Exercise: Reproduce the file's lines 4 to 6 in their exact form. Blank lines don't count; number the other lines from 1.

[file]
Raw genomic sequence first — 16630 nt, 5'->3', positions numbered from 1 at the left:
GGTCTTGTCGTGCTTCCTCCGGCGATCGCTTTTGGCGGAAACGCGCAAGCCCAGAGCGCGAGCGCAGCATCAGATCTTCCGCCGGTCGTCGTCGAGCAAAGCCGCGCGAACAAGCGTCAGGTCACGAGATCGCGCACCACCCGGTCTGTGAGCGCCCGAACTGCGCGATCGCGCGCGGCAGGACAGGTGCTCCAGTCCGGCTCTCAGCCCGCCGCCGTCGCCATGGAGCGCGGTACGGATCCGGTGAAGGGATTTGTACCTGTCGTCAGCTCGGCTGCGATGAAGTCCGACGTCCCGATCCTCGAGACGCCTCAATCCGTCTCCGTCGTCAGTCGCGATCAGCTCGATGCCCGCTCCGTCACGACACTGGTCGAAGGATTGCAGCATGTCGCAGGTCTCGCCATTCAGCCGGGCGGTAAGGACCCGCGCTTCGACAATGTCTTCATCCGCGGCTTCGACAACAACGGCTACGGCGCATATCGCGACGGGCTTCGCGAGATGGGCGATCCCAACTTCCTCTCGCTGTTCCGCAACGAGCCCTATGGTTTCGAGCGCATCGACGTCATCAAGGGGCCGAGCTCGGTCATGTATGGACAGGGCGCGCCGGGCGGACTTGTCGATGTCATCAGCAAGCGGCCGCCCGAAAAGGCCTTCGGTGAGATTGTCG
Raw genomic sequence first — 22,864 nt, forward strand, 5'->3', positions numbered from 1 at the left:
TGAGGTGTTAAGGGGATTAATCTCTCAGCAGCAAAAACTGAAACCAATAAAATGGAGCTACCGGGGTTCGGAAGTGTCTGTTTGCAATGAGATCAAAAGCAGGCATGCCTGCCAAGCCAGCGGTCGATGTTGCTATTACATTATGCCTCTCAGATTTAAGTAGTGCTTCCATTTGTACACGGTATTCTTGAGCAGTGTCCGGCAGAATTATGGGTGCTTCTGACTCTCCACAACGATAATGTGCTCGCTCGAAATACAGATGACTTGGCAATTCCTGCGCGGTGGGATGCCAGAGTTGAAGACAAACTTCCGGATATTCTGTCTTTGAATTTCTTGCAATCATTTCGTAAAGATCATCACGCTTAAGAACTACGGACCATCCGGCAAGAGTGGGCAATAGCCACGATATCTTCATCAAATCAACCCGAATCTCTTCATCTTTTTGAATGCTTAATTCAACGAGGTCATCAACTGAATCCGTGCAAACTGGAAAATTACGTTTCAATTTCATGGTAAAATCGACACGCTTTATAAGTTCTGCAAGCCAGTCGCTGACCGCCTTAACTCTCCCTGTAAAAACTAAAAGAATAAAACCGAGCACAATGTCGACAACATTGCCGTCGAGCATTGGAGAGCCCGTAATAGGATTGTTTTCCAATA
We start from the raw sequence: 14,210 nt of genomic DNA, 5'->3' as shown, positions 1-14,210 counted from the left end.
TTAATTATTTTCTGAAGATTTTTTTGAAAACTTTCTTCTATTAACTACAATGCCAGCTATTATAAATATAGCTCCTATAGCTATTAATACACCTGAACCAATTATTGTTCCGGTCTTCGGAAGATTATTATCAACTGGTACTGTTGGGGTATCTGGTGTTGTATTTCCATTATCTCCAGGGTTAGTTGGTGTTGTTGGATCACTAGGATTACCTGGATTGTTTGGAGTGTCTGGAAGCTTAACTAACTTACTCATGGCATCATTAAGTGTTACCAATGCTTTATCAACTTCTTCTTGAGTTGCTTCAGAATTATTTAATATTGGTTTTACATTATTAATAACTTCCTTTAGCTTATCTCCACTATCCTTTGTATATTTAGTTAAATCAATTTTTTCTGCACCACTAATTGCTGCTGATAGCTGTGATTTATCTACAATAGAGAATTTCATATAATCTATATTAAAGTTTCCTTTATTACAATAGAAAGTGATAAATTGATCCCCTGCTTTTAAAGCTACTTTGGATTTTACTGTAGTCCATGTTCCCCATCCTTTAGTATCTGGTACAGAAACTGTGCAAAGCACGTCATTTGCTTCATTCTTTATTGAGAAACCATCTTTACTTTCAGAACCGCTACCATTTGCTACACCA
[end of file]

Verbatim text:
TGAGGTGTTAAGGGGATTAATCTCTCAGCAGCAAAAACTGAAACCAATAAAATGGAGCTACCGGGGTTCGGAAGTGTCTGTTTGCAATGAGATCAAAAGCAGGCATGCCTGCCAAGCCAGCGGTCGATGTTGCTATTACATTATGCCTCTCAGATTTAAGTAGTGCTTCCATTTGTACACGGTATTCTTGAGCAGTGTCCGGCAGAATTATGGGTGCTTCTGACTCTCCACAACGATAATGTGCTCGCTCGAAATACAGATGACTTGGCAATTCCTGCGCGGTGGGATGCCAGAGTTGAAGACAAACTTCCGGATATTCTGTCTTTGAATTTCTTGCAATCATTTCGTAAAGATCATCACGCTTAAGAACTACGGACCATCCGGCAAGAGTGGGCAATAGCCACGATATCTTCATCAAATCAACCCGAATCTCTTCATCTTTTTGAATGCTTAATTCAACGAGGTCATCAACTGAATCCGTGCAAACTGGAAAATTACGTTTCAATTTCATGGTAAAATCGACACGCTTTATAAGTTCTGCAAGCCAGTCGCTGACCGCCTTAACTCTCCCTGTAAAAACTAAAAGAATAAAACCGAGCACAATGTCGACAACATTGCCGTCGAGCATTGGAGAGCCCGTAATAGGATTGTTTTCCAATA
We start from the raw sequence: 14,210 nt of genomic DNA, 5'->3' as shown, positions 1-14,210 counted from the left end.
TTAATTATTTTCTGAAGATTTTTTTGAAAACTTTCTTCTATTAACTACAATGCCAGCTATTATAAATATAGCTCCTATAGCTATTAATACACCTGAACCAATTATTGTTCCGGTCTTCGGAAGATTATTATCAACTGGTACTGTTGGGGTATCTGGTGTTGTATTTCCATTATCTCCAGGGTTAGTTGGTGTTGTTGGATCACTAGGATTACCTGGATTGTTTGGAGTGTCTGGAAGCTTAACTAACTTACTCATGGCATCATTAAGTGTTACCAATGCTTTATCAACTTCTTCTTGAGTTGCTTCAGAATTATTTAATATTGGTTTTACATTATTAATAACTTCCTTTAGCTTATCTCCACTATCCTTTGTATATTTAGTTAAATCAATTTTTTCTGCACCACTAATTGCTGCTGATAGCTGTGATTTATCTACAATAGAGAATTTCATATAATCTATATTAAAGTTTCCTTTATTACAATAGAAAGTGATAAATTGATCCCCTGCTTTTAAAGCTACTTTGGATTTTACTGTAGTCCATGTTCCCCATCCTTTAGTATCTGGTACAGAAACTGTGCAAAGCACGTCATTTGCTTCATTCTTTATTGAGAAACCATCTTTACTTTCAGAACCGCTACCATTTGCTACACCA